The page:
Chase Mohseni 5:50

exactly right. You hit the nail on the head. One thing that people don't think about, we talk a lot this about a lot about this in SAS is when you're onboarding people and dropping them to a dashboard. It's the only time you get 100% of eyeballs. So similarly, you're above the fold is the only time you have 100%. The minute there's some sort of scroll or Page Break, you're essentially now the you're having a decay. So similar, we talked about AD fatigue, and like those kinds of customers decaying and the efficiency, same thing, when people start scrolling, you start losing people as you go. So like, before I go to the next one, I think couple a couple data points are really important here, like 70% of your traffic will bounce in under three seconds. 80% of all brands in e-commerce come from paid ads. So like these are kind of two things is if you have, you know, people are bouncing, you know, they're coming from paid traffic. So they want to get some answers quickly, you have to do a really good job at this above the fold. And 75% of your traffic doesn't get more than 30% of your way down the page. So like these are some staggering numbers. When you start thinking about how much time you're spending on you're above the fold. That leads me to kind of the next set of core principles. One is always have a CTA that helps your customers take the most valuable action on your website. So what does that mean is that word salad Central, what I'm saying is, in your, in your above the fold, you want to have something that gets people to the next part of the process, a lot of people, what you'll see is they'll have some sort of text, they'll have a big hero image, and then they'll have nothing that hyperlinks anywhere, except if you go to the menu. So what we'll see is we'll see a huge amount of people on him clicking on the on the menu bar, because there's nowhere for them to click in that above the fold. And they just want to get to a collections page and then want you to give them some sort of valuable action that they can take. So always have some sort of TT doesn't have to be a shop all button. But it has to be something that essentially routes them somewhere that you think is going to be a high impact action that they can take. So that's number two.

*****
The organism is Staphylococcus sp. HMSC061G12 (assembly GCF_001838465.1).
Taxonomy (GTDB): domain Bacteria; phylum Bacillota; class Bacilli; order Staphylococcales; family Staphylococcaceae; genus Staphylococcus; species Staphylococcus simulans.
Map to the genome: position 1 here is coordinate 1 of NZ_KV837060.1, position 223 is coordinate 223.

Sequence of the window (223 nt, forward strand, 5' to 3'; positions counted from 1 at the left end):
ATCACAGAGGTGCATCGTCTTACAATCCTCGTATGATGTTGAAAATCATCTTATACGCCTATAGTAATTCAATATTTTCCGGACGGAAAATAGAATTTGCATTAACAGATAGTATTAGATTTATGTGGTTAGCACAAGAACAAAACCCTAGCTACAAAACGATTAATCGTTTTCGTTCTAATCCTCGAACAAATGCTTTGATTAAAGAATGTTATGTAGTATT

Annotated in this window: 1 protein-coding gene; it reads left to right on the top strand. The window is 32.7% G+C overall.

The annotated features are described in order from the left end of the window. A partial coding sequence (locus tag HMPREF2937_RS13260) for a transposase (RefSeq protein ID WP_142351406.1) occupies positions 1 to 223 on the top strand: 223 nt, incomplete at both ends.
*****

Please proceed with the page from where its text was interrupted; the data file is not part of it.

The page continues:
William Harris 7:49

So Okay, have you seen where there's one that tends to do better than another like Shabbat almost feels like pointless? It's like, show me everything right? Then you go walk into a store, like at, let's just say a physical store, the first thing you do, like you see the Walmart greeter, whatever you hate, you show me everything. There's like a thing that you're coming for. So is there something that you found in the tests, at least so far to uncover that? Like, there's okay, there's shoppable? What's at least one step in the right direction towards something better than shop? All? Yeah,

Chase Mohseni 8:22